The COVID-19 epidemic, according to the Philippine Amusement and Gaming Corp. (PAGCOR), was mostly responsible for the billion in unpaid taxes, as most operators were unable to resume operations as a result of the lockdowns.
The P2.328 billion in unpaid accounts receivable reported by the Commission on Audit (COA) in its most recent report was explained by PAGCOR in an email message on Monday.
“Out of the P2.328 billion, the P815.902 million indicated in the report as under protest has already been resolved with finality,” the agency said.
The money, according to PAGCOR, was incurred as a result of its campaign against unlawful online gambling, which prompted it to impose assumed or anticipated billings for alleged unregistered websites.
“After thorough revalidation, no link between the suspected undeclared websites and concerned POGOs were established. In fact, the undeclared sites were actually websites of illegal operators stealing the live stream of our licenses,” it said.
The P815.902 million is reportedly being protested, while P1.512 billion is still owed, according to state auditors, who further observed that this had been a “chronic” problem for years despite collection procedures.
However, according to PAGCOR, the COVID-19 pandemic's effects account for the majority of the uncollected payments.
PAGCOR has P2.328-billion uncollected funds – COA
“It must be recalled that on March 21, 2020, all POGO gaming operations in the country were ordered shut down by the government in view of the implementation of the enhanced community quarantine,” it said.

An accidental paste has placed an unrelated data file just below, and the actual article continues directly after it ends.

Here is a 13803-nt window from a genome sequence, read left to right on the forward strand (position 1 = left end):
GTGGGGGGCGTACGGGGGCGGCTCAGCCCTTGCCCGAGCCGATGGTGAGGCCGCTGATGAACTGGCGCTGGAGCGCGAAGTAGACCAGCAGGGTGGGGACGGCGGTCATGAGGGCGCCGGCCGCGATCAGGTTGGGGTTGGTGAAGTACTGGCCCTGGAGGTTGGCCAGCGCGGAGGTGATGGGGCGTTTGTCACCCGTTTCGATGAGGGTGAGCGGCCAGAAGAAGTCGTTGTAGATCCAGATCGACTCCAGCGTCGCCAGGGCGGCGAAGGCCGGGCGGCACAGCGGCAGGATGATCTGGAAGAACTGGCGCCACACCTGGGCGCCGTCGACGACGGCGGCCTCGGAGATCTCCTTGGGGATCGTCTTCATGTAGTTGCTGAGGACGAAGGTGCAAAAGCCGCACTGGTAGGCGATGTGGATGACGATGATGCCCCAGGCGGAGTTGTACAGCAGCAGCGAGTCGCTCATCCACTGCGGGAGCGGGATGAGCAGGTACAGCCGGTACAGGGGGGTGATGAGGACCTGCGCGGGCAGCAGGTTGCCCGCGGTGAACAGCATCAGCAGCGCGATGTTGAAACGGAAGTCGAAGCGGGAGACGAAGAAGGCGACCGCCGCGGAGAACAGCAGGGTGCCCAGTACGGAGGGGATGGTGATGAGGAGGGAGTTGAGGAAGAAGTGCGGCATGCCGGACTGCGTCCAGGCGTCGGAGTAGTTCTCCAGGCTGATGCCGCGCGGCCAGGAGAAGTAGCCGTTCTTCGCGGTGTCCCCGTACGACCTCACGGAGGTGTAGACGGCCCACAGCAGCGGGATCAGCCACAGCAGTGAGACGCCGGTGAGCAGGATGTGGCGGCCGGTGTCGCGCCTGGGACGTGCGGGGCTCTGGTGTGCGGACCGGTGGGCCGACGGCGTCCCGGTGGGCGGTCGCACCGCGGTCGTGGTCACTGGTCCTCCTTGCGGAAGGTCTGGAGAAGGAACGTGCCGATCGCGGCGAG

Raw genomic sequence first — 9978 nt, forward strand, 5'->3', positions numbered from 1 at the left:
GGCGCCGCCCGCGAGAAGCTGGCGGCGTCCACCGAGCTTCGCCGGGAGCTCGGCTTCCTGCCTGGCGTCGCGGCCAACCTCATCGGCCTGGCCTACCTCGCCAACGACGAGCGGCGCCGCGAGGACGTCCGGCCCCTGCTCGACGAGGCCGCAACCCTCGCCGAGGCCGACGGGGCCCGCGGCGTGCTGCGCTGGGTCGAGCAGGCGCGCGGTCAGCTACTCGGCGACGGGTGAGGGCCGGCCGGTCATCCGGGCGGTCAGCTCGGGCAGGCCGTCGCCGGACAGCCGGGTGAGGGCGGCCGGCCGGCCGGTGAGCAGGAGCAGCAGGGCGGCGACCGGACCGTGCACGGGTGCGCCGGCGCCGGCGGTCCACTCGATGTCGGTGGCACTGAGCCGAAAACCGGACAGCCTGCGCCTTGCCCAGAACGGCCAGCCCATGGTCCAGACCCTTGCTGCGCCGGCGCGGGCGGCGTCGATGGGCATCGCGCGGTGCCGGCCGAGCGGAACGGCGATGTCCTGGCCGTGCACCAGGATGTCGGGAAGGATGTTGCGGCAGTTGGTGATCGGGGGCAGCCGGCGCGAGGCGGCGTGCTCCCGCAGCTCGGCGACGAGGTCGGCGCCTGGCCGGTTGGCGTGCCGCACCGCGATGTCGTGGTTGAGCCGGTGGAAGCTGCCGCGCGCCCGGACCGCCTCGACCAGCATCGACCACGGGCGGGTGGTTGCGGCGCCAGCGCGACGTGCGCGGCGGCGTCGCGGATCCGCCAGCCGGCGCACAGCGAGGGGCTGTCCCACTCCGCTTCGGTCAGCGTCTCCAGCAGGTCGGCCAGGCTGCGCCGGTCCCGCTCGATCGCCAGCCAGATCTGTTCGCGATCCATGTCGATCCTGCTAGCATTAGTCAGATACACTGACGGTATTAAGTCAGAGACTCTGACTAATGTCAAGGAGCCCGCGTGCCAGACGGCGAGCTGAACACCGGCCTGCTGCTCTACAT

“On June 2020, despite being allowed to resume operations, majority of our operators were still unable to resume operations due to existing lockdowns, restrictions in business operations, prohibition on entry of foreign workers, and other pandemic measures,” PAGCOR continued.
The agency added that it will still charge operators the minimum guaranteed fee if their monthly goal revenues were not met in April and May 2020.
“Nevertheless, despite such remedial measures, most POGOs were no longer able to reopen since the start of the pandemic, which consequently resulted in the accrual of uncollected bills,” it explained.
Following the removal of the pandemic limitations, PAGCOR chairman and chief executive officer Andrea Domingo stated in April that the company anticipates doubling its gross gaming revenues this year.
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